A seaworthy ship refers to a vessel capable of transporting cargo from one place to another without any danger or damage to both the ship and its cargo. However, heavy lift cargoes can significantly impact the seaworthiness of a ship. Proper securing of these cargoes is crucial and should adhere to the cargo securing manual and the code for safe practice for cargo stowage and securing. Failure to secure the cargo adequately can lead to shifting during severe weather conditions, resulting in a heavy list at sea and potentially causing the vessel to capsize. Additionally, heavy lifts can damage a ship’s watertight integrity, leading to flooding. The load density of the tank top should be able to support the weight of heavy cargo without causing any structural damage. It’s worth noting that if the vessel utilizes its own gear to load or unload cargo, there can be a significant loss of GM (metacentric height), as the crane lifting the load causes a shift in the center of gravity, resulting in a reduced GM.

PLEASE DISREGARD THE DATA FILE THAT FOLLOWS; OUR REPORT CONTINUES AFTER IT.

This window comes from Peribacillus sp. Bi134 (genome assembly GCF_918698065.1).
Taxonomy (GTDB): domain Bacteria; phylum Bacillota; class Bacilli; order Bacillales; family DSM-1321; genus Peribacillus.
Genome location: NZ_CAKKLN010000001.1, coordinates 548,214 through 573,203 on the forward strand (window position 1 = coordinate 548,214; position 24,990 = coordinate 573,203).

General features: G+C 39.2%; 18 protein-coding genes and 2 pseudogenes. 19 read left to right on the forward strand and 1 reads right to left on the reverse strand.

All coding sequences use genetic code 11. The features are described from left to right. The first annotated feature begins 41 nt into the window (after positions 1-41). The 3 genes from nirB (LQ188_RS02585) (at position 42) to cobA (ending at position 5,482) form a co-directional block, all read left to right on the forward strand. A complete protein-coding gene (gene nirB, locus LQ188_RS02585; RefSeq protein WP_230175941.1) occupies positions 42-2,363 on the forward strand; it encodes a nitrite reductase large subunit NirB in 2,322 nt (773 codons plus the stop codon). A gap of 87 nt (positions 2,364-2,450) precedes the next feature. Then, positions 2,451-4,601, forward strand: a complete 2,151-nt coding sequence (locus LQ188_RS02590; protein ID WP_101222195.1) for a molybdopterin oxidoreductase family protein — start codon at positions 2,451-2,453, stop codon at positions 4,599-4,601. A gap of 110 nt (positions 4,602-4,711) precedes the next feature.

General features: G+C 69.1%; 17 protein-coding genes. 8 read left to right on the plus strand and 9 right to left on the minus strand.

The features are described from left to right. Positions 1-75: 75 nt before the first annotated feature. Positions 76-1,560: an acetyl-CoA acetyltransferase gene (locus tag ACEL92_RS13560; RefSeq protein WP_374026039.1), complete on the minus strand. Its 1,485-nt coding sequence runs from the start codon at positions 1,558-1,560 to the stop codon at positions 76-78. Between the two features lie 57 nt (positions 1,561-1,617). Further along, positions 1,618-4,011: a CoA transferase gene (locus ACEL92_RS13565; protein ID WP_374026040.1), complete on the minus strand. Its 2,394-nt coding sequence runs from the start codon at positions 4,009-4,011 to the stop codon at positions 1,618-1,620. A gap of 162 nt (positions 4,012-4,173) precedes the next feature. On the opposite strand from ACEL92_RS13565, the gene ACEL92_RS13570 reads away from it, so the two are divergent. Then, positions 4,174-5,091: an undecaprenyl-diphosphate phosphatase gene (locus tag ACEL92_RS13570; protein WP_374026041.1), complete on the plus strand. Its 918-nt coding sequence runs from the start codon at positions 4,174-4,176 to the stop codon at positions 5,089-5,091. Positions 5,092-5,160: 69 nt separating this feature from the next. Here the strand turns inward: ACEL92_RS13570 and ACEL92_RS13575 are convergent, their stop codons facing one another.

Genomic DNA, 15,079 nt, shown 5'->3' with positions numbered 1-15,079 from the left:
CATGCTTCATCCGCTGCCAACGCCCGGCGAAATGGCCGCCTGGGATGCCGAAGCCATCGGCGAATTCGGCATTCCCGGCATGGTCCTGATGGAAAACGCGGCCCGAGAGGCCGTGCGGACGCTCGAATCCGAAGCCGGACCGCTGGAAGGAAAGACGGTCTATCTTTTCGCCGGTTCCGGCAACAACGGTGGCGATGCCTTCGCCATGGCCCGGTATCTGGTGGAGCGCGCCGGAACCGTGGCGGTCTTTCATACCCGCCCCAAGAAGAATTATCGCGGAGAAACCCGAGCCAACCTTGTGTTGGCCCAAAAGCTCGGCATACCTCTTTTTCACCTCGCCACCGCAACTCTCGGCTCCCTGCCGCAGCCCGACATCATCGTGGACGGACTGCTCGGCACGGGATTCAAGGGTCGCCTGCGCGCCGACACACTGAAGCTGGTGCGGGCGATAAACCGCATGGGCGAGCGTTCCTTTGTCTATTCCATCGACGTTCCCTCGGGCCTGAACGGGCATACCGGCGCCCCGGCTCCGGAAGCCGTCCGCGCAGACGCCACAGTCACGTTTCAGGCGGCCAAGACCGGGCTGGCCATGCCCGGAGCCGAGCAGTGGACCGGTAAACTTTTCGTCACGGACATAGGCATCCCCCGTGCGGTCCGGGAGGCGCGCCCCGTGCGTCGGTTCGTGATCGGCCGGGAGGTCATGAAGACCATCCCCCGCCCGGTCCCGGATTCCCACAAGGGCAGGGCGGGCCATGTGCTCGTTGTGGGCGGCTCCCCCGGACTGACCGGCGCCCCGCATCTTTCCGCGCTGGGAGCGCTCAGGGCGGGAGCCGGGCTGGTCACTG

Effects of Heavy Lifts on Stability:
1. When a weight is loaded onboard the vessel, the ship’s center of gravity (G) will move towards the loaded weight.
2. As the weight is lifted, its effective weight acts from the head of the derrick, causing the ship’s center of gravity (G) to move upward.
3. This upward movement of the center of gravity reduces the metacentric height (GM) of the vessel, making it less stable than before.
4. Consequently, depending on the circumstances, it is advisable to lower the position of the ship’s center of gravity (G) to anticipate the rise in GM prior to a heavy lift operation.
By ensuring proper cargo securing, considering the impact on stability, and taking necessary precautions to maintain the vessel’s stability parameters, ships can mitigate the potential risks associated with heavy lifts, enhance their seaworthiness, and ensure the safe transportation of cargo.
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